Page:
Legalities of sharing medical data? Just share it

Comments by journalist Richard Sarson at a Westminster forum this week highlighted some of the gaps between reality and the NHS’s National Programme for IT.

He said that patients are waiting two to three weeks for the results of biopsies by snail mail in part because it takes a week to write a letter. “One thing that gets me is the use of snail mail,” Sarson told the Conservative Technology Forum on Monday evening. “People are suffering because of this.”

The two main speakers at the forum were Guy Gains, President of CSC Europe, and Glyn Hayes, who is chairman of the British Computer Society’s Health Informatics Forum. The audience comprised peers, MPs, IT industry observers, supplier representatives and others.

Sarson also made the point that doctors are still writing up notes on separate sets of paper instead of using hand-helds, the introduction of which was being discussed in Parliamentary briefings 11 years ago.

He made the other pertinent point that [despite more than £4bn spent on the NPfIT so far] there is still little evidence of the sharing of medical records. He said that even his hospital anaesthetist had great difficulty obtaining his medical records.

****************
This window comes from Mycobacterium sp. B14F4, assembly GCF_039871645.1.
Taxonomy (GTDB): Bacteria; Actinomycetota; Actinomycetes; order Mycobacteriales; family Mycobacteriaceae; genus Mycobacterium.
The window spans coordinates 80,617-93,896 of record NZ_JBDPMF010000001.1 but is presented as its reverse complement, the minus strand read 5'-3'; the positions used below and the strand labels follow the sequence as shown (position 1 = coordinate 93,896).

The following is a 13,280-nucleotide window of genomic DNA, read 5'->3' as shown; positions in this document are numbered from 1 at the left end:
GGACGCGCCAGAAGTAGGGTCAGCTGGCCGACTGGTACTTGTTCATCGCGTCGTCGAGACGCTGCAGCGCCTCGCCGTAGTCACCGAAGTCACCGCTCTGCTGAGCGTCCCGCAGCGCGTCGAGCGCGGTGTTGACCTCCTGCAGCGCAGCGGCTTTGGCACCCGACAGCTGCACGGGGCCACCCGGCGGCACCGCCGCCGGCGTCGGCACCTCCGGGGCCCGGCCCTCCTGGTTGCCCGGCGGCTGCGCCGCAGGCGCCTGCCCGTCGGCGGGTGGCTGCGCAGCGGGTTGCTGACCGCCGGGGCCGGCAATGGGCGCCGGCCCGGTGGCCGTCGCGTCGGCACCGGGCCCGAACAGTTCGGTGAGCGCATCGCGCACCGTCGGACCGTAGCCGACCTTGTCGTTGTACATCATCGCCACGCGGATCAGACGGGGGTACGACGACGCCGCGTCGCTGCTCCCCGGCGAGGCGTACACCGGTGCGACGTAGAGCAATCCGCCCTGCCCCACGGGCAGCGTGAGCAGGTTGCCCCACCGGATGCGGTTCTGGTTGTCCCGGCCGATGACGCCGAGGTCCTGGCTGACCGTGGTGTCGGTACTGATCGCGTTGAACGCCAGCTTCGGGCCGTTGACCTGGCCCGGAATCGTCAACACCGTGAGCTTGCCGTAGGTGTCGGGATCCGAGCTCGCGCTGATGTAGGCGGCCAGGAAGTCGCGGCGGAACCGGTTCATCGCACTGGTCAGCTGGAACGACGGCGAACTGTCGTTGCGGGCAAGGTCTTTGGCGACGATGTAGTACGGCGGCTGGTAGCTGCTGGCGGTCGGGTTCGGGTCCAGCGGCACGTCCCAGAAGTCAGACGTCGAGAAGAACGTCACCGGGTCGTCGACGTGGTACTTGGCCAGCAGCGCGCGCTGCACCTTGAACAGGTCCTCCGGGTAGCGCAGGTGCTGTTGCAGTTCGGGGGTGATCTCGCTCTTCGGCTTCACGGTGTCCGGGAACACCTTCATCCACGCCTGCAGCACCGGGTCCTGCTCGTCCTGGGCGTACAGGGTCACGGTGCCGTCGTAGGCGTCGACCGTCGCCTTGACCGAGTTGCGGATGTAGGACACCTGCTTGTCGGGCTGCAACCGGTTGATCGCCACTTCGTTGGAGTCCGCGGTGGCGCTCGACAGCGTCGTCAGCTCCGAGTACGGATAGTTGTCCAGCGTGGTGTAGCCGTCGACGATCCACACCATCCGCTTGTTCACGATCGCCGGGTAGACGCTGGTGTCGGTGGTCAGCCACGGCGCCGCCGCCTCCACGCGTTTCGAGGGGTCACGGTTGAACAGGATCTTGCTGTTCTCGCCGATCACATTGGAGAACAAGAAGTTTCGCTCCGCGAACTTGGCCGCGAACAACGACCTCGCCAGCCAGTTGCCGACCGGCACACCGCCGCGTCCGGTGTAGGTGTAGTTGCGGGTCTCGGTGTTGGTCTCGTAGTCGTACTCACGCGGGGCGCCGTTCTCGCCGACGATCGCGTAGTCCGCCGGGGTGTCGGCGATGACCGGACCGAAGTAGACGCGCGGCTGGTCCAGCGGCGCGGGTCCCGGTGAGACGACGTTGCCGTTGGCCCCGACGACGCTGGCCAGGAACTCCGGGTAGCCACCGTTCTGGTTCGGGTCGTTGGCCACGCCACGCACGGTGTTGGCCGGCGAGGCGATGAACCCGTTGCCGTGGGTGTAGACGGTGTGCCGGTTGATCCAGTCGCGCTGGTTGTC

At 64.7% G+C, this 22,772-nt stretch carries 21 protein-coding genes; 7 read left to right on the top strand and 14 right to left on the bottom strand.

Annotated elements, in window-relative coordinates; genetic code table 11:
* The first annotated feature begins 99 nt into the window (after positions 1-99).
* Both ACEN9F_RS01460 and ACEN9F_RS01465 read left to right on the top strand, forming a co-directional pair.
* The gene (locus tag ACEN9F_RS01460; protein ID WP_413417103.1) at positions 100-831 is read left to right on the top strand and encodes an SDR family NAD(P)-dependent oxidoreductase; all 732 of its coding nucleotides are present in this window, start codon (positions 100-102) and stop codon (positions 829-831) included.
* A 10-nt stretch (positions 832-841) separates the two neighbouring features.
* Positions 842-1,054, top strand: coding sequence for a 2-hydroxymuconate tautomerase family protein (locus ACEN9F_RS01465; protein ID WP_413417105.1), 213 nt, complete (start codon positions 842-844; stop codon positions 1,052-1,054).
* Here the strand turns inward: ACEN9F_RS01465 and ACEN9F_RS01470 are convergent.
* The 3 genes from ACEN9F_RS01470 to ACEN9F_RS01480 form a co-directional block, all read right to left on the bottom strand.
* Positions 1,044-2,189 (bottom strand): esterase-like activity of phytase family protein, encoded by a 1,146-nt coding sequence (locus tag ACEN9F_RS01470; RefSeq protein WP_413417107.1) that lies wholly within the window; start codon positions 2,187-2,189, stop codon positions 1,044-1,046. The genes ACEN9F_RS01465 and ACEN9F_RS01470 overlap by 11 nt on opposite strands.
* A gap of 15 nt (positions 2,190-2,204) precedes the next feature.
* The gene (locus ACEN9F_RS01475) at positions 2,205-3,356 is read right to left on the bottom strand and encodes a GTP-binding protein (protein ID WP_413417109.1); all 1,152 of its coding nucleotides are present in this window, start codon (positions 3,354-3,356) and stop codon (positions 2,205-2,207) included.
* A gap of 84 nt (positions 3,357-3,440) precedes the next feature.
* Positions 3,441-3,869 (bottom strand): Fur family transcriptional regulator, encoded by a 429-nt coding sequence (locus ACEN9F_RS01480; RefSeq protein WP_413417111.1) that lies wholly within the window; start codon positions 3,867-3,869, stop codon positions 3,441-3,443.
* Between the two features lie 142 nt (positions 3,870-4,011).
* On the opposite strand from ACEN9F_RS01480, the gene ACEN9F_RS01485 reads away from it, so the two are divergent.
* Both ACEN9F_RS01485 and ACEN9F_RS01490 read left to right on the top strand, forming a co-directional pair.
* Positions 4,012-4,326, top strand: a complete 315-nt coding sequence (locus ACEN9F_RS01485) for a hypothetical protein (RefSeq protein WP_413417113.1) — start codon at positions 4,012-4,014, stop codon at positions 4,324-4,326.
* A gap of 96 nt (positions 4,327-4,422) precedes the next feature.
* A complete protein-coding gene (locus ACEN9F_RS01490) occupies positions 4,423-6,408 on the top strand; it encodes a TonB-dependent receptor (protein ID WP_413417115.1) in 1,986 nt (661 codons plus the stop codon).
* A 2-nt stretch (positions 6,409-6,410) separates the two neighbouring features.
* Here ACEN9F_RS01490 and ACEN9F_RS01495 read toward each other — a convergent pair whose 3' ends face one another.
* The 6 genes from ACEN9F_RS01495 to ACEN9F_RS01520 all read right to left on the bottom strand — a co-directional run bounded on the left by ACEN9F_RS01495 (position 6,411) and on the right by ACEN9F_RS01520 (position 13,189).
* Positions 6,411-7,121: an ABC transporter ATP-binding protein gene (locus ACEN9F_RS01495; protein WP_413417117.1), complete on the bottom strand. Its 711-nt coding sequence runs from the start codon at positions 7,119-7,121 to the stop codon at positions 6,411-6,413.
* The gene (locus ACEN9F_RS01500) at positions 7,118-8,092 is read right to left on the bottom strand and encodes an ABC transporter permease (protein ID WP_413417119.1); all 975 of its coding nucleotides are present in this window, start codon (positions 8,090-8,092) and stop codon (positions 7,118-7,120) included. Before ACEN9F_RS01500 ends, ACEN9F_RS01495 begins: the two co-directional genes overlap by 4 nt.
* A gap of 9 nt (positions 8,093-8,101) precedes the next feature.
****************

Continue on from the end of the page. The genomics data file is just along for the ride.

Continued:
Sarson for one doesn’t much care about the legal barriers to the sharing of records. “I want the clinician who is dealing with me to access my record. It is hampering my patient care.”


NPfIT – the good and not so good – IT Projects blog

When data sharing ruins lives – IT Projects blog

If NPfIT were a jumbo jet heaven help 747 flyers – IT Projects blog

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Typical straw man argument.

It takes a week to write a letter. Indeed so (unfortunately), though there are things that can help (e.g. Bighand).

Having shared electronic records won't remove this delay. It's a problem with the process, not a problem with dissemination.

You might be able to see that letter maybe one day before you receive it by post - IF you happen to check your record on-line as soon as the letter has been uploaded. And how will you know when that has happened?